|PowerColor AX6990 4GBD5-M4D Video Card|
|Reviews - Featured Reviews: Video Cards|
|Written by Bruce Normann|
|Sunday, 20 March 2011|
Page 14 of 19
METRO 2033 DX11 Benchmark Results
Metro 2033 is an action-oriented video game with a combination of survival horror, and first-person shooter elements. The game is based on the novel Metro 2033 by Russian author Dmitry Glukhovsky. It was developed by 4A Games in Ukraine and released in March 2010 for Microsoft Windows. Metro 2033 uses the 4A game engine, developed by 4A Games. The 4A Engine supports DirectX-9, 10, and 11, along with NVIDIA PhysX and GeForce 3D Vision.
The 4A engine is multi-threaded in that only PhysX has a dedicated thread, and it uses a task-model without any pre-conditioning or pre/post-synchronizing, thus allowing tasks to be done in parallel. The 4A game engine can utilize a deferred shading pipeline, and uses tessellation for greater performance, and also has HDR (complete with blue shift), real-time reflections, color correction, film grain and noise, and the engine also supports multi-core rendering.
Metro 2033 featured superior volumetric fog, double PhysX precision, object blur, sub-surface scattering for skin shaders, parallax mapping on all surfaces and greater geometric detail with a less aggressive LODs. Using PhysX, the engine uses many features such as destructible environments, and cloth and water simulations, and particles that can be fully affected by environmental factors.
NVIDIA has been diligently working to promote Metro 2033, and for good reason: it is the most demanding PC video game we've ever tested. When an overclocked GeForce GTX 480 struggles to produce 29 FPS, you know that only the strongest graphics processors will generate playable frame rates. All of my tests use the in-game benchmark that was added to the game as DLC earlier this year. Advanced Depth of Field and Tessellation effects are enabled, but the advanced PhysX option is disabled to provide equal load to both AMD and NVIDIA cards. All tests are run with 4x MSAA, which produces the highest load of the two anti-aliasing choices.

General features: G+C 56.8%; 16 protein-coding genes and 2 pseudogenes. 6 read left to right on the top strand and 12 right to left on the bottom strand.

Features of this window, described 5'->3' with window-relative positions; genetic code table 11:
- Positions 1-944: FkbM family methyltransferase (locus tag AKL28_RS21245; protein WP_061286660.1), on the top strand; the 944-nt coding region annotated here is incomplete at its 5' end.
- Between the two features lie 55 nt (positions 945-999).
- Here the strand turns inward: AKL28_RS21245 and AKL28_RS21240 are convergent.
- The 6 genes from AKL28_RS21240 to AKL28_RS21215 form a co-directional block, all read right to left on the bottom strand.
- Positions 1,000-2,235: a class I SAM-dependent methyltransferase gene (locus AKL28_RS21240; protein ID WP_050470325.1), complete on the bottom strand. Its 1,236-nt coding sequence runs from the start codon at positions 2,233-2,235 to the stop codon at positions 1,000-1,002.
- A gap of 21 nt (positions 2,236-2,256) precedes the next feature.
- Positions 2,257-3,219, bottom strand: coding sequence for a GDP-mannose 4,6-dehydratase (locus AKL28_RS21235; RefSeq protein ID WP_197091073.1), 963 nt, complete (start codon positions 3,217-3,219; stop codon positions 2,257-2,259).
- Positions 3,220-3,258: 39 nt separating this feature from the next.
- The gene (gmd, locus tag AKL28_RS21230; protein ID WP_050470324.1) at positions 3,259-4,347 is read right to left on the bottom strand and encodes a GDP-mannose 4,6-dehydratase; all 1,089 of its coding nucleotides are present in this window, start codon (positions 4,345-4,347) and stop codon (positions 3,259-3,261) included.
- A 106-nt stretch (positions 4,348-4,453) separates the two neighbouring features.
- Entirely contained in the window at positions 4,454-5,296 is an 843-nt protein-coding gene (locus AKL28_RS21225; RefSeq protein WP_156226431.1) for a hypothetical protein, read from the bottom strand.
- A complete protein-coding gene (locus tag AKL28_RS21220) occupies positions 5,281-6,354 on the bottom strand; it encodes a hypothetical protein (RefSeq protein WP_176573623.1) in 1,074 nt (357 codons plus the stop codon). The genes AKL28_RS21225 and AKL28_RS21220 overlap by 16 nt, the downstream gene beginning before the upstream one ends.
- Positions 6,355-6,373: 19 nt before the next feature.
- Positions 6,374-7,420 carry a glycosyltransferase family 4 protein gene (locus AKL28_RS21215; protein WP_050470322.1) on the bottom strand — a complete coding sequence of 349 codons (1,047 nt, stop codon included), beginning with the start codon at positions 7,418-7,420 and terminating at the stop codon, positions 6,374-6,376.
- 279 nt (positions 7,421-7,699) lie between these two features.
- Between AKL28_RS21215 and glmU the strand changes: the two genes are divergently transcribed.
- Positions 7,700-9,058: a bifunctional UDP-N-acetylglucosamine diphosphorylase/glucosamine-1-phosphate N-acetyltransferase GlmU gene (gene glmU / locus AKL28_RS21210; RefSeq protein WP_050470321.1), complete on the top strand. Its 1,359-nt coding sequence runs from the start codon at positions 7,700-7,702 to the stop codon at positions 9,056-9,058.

The Radeon HD 6990 cleans up in Metro 2033, finally getting well and truly above that line in the sand that's drawn at 30 FPS. Don't compare these results directly with our first HD 6990 test; this one was done with the more challenging 4x MSAA, compared to the AAA setting on the earlier tests. It makes a big difference in the results, and not so much on the screen. I don't think the added realism is worth it, and normally use the AAA for gameplay, but it makes sense to use the most demanding settings for benchmarking. Unfortunately, PhysX is disabled for all testing, although it only extracted about a 2 FPS penalty when it was enabled with an NVIDIA card installed. The minor hit in frame rates is fully justified in terms of the additional realism that PhysX imparts to the gameplay. It adds a lot more credibility to the graphics than any amount of anti-aliasing, no matter what type...
At the higher screen resolution of 1920x1200, the PowerColor HD 6990 continues to pull away from the rest of the graphics cards. The extra shaders and the 2 GB of memory for each GPU really help out with this game at higher resolutions. The Radeon HD 6950 put in its best performance on this, the toughest benchmark we have in the whole test suite, and the HD 6990 continues the tradition. Most of these are all barely playable frame rates, however. The Radeon HD 6990 is the only card that's in the mix today that can play this game with all the stops pulled out.
In our next section, we are going to complete our DirectX 11 testing with a look at an unusual DX11 benchmarks, straight from mother Russia and the studios of Unigine. Their latest benchmark is called "Heaven", and it has some very interesting and non-typical graphics. So, let's take a peek at what Heaven v2.1 looks like.